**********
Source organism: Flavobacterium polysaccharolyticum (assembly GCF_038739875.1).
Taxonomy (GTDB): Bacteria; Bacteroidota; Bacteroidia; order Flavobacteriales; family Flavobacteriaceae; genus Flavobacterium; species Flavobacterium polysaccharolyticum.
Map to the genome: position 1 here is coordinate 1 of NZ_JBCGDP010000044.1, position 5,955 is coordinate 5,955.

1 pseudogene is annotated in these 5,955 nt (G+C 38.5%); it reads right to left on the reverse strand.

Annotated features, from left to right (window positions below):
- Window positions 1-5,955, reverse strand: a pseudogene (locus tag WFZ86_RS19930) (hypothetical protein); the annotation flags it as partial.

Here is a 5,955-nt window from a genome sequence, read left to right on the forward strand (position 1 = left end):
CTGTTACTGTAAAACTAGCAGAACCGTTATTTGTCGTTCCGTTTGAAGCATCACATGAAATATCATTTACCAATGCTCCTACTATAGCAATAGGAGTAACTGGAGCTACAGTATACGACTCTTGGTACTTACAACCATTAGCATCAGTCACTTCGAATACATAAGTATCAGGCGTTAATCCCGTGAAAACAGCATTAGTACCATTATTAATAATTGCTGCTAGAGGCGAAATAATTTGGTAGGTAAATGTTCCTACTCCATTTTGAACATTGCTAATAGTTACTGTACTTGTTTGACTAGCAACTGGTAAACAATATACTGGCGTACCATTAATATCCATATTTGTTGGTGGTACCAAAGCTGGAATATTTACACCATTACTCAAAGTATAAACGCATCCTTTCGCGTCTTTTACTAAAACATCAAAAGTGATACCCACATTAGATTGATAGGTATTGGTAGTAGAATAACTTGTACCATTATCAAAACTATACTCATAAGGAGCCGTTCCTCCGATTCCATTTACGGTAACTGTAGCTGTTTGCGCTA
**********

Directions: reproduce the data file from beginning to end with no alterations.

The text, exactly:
Source organism: Flavobacterium polysaccharolyticum (assembly GCF_038739875.1).
Taxonomy (GTDB): Bacteria; Bacteroidota; Bacteroidia; order Flavobacteriales; family Flavobacteriaceae; genus Flavobacterium; species Flavobacterium polysaccharolyticum.
Map to the genome: position 1 here is coordinate 1 of NZ_JBCGDP010000044.1, position 5,955 is coordinate 5,955.

1 pseudogene is annotated in these 5,955 nt (G+C 38.5%); it reads right to left on the reverse strand.

Annotated features, from left to right (window positions below):
- Window positions 1-5,955, reverse strand: a pseudogene (locus tag WFZ86_RS19930) (hypothetical protein); the annotation flags it as partial.

Here is a 5,955-nt window from a genome sequence, read left to right on the forward strand (position 1 = left end):
CTGTTACTGTAAAACTAGCAGAACCGTTATTTGTCGTTCCGTTTGAAGCATCACATGAAATATCATTTACCAATGCTCCTACTATAGCAATAGGAGTAACTGGAGCTACAGTATACGACTCTTGGTACTTACAACCATTAGCATCAGTCACTTCGAATACATAAGTATCAGGCGTTAATCCCGTGAAAACAGCATTAGTACCATTATTAATAATTGCTGCTAGAGGCGAAATAATTTGGTAGGTAAATGTTCCTACTCCATTTTGAACATTGCTAATAGTTACTGTACTTGTTTGACTAGCAACTGGTAAACAATATACTGGCGTACCATTAATATCCATATTTGTTGGTGGTACCAAAGCTGGAATATTTACACCATTACTCAAAGTATAAACGCATCCTTTCGCGTCTTTTACTAAAACATCAAAAGTGATACCCACATTAGATTGATAGGTATTGGTAGTAGAATAACTTGTACCATTATCAAAACTATACTCATAAGGAGCCGTTCCTCCGATTCCATTTACGGTAACTGTAGCTGTTTGCGCTA